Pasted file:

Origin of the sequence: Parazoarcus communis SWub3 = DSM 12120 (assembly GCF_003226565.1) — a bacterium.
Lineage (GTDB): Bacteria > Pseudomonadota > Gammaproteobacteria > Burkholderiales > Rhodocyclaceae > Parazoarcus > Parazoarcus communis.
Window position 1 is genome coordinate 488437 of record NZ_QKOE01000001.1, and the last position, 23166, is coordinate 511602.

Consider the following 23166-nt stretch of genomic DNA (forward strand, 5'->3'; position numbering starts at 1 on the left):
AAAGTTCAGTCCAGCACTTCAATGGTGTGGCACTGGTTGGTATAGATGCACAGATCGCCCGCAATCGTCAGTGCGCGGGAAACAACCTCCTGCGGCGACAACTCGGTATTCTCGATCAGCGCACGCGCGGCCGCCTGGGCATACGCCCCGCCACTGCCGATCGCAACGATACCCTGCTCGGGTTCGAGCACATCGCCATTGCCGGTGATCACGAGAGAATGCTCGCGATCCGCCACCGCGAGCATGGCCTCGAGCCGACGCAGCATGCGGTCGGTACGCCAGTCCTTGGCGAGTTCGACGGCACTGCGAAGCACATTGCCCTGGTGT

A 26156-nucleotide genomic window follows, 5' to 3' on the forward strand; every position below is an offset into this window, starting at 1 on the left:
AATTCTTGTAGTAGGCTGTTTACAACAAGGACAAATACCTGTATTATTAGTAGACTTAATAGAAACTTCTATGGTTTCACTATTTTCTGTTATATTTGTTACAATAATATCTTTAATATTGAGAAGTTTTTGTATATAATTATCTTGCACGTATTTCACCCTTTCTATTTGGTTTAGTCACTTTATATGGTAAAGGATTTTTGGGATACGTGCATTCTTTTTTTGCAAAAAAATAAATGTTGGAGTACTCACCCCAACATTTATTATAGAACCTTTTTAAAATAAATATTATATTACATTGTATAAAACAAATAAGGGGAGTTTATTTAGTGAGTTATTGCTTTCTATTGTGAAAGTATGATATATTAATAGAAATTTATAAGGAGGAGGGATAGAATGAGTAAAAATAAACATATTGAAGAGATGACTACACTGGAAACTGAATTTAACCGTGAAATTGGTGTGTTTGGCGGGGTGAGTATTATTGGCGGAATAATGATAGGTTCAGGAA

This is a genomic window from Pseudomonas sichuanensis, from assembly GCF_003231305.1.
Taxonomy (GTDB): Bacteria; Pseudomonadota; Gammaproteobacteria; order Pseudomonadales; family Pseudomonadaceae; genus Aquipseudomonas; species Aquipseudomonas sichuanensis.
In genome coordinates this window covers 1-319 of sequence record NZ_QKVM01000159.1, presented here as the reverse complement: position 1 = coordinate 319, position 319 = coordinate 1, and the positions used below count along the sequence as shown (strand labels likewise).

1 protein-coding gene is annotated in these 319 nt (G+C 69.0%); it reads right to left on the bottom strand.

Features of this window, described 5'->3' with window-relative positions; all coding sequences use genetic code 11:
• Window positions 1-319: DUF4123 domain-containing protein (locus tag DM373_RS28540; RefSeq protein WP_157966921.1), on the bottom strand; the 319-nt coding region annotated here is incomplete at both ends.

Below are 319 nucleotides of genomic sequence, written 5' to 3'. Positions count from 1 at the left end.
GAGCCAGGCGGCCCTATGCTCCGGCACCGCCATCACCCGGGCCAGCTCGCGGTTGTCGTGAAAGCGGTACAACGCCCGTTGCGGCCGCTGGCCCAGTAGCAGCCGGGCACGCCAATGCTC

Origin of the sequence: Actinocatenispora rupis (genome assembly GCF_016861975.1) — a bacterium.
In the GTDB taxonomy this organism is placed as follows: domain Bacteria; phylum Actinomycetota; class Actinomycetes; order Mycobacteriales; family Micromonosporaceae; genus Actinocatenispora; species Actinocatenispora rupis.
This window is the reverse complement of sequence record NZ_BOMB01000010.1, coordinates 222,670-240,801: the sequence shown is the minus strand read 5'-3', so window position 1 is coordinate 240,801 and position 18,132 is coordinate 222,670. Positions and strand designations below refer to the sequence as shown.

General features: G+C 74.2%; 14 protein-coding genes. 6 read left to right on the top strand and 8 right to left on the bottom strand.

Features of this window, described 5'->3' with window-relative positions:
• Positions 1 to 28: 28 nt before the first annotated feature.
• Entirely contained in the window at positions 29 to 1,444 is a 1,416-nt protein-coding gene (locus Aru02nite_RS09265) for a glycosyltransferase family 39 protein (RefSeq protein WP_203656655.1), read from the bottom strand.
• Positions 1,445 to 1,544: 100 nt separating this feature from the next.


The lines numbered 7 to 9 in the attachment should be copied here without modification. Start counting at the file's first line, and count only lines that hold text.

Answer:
AATTCTTGTAGTAGGCTGTTTACAACAAGGACAAATACCTGTATTATTAGTAGACTTAATAGAAACTTCTATGGTTTCACTATTTTCTGTTATATTTGTTACAATAATATCTTTAATATTGAGAAGTTTTTGTATATAATTATCTTGCACGTATTTCACCCTTTCTATTTGGTTTAGTCACTTTATATGGTAAAGGATTTTTGGGATACGTGCATTCTTTTTTTGCAAAAAAATAAATGTTGGAGTACTCACCCCAACATTTATTATAGAACCTTTTTAAAATAAATATTATATTACATTGTATAAAACAAATAAGGGGAGTTTATTTAGTGAGTTATTGCTTTCTATTGTGAAAGTATGATATATTAATAGAAATTTATAAGGAGGAGGGATAGAATGAGTAAAAATAAACATATTGAAGAGATGACTACACTGGAAACTGAATTTAACCGTGAAATTGGTGTGTTTGGCGGGGTGAGTATTATTGGCGGAATAATGATAGGTTCAGGAA

This is a genomic window from Pseudomonas sichuanensis, from assembly GCF_003231305.1.
Taxonomy (GTDB): Bacteria; Pseudomonadota; Gammaproteobacteria; order Pseudomonadales; family Pseudomonadaceae; genus Aquipseudomonas; species Aquipseudomonas sichuanensis.